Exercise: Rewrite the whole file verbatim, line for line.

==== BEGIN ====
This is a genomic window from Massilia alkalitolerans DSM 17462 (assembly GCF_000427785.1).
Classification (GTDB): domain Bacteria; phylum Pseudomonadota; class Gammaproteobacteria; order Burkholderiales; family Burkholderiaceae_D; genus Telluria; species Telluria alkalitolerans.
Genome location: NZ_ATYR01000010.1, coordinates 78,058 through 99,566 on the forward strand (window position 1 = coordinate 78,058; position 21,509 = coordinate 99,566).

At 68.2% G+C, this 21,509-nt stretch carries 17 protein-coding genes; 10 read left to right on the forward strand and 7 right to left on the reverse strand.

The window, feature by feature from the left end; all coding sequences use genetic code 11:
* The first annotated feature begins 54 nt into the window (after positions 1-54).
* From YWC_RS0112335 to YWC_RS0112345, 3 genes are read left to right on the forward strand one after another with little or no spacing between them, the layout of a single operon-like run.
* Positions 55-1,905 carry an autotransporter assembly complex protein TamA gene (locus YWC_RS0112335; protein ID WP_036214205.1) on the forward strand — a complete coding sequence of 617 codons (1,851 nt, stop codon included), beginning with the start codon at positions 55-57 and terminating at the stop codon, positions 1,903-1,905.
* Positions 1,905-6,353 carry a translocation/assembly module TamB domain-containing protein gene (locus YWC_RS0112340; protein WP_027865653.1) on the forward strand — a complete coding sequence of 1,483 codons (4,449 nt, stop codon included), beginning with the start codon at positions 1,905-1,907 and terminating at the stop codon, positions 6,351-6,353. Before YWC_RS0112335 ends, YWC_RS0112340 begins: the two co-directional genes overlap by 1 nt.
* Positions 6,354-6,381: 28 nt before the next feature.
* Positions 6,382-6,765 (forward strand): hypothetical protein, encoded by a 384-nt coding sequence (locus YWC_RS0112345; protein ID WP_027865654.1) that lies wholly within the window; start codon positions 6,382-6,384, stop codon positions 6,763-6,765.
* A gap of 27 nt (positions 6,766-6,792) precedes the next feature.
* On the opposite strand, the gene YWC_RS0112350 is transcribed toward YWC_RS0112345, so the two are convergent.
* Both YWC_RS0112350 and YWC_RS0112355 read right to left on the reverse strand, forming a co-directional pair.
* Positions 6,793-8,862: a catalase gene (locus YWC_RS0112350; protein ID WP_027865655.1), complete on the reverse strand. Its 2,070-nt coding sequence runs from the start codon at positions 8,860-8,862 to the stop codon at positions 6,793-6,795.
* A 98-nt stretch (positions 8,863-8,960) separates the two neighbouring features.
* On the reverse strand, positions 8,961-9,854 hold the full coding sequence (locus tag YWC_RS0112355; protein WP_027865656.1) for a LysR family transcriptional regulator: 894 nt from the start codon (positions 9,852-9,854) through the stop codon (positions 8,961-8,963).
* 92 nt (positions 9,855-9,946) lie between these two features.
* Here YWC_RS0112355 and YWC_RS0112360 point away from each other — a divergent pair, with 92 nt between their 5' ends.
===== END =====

This is a genomic window from Massilia alkalitolerans DSM 17462 (assembly GCF_000427785.1).
Classification (GTDB): domain Bacteria; phylum Pseudomonadota; class Gammaproteobacteria; order Burkholderiales; family Burkholderiaceae_D; genus Telluria; species Telluria alkalitolerans.
Genome location: NZ_ATYR01000010.1, coordinates 78,058 through 99,566 on the forward strand (window position 1 = coordinate 78,058; position 21,509 = coordinate 99,566).

At 68.2% G+C, this 21,509-nt stretch carries 17 protein-coding genes; 10 read left to right on the forward strand and 7 right to left on the reverse strand.

The window, feature by feature from the left end; all coding sequences use genetic code 11:
* The first annotated feature begins 54 nt into the window (after positions 1-54).
* From YWC_RS0112335 to YWC_RS0112345, 3 genes are read left to right on the forward strand one after another with little or no spacing between them, the layout of a single operon-like run.
* Positions 55-1,905 carry an autotransporter assembly complex protein TamA gene (locus YWC_RS0112335; protein ID WP_036214205.1) on the forward strand — a complete coding sequence of 617 codons (1,851 nt, stop codon included), beginning with the start codon at positions 55-57 and terminating at the stop codon, positions 1,903-1,905.
* Positions 1,905-6,353 carry a translocation/assembly module TamB domain-containing protein gene (locus YWC_RS0112340; protein WP_027865653.1) on the forward strand — a complete coding sequence of 1,483 codons (4,449 nt, stop codon included), beginning with the start codon at positions 1,905-1,907 and terminating at the stop codon, positions 6,351-6,353. Before YWC_RS0112335 ends, YWC_RS0112340 begins: the two co-directional genes overlap by 1 nt.
* Positions 6,354-6,381: 28 nt before the next feature.
* Positions 6,382-6,765 (forward strand): hypothetical protein, encoded by a 384-nt coding sequence (locus YWC_RS0112345; protein ID WP_027865654.1) that lies wholly within the window; start codon positions 6,382-6,384, stop codon positions 6,763-6,765.
* A gap of 27 nt (positions 6,766-6,792) precedes the next feature.
* On the opposite strand, the gene YWC_RS0112350 is transcribed toward YWC_RS0112345, so the two are convergent.
* Both YWC_RS0112350 and YWC_RS0112355 read right to left on the reverse strand, forming a co-directional pair.
* Positions 6,793-8,862: a catalase gene (locus YWC_RS0112350; protein ID WP_027865655.1), complete on the reverse strand. Its 2,070-nt coding sequence runs from the start codon at positions 8,860-8,862 to the stop codon at positions 6,793-6,795.
* A 98-nt stretch (positions 8,863-8,960) separates the two neighbouring features.
* On the reverse strand, positions 8,961-9,854 hold the full coding sequence (locus tag YWC_RS0112355; protein WP_027865656.1) for a LysR family transcriptional regulator: 894 nt from the start codon (positions 9,852-9,854) through the stop codon (positions 8,961-8,963).
* 92 nt (positions 9,855-9,946) lie between these two features.
* Here YWC_RS0112355 and YWC_RS0112360 point away from each other — a divergent pair, with 92 nt between their 5' ends.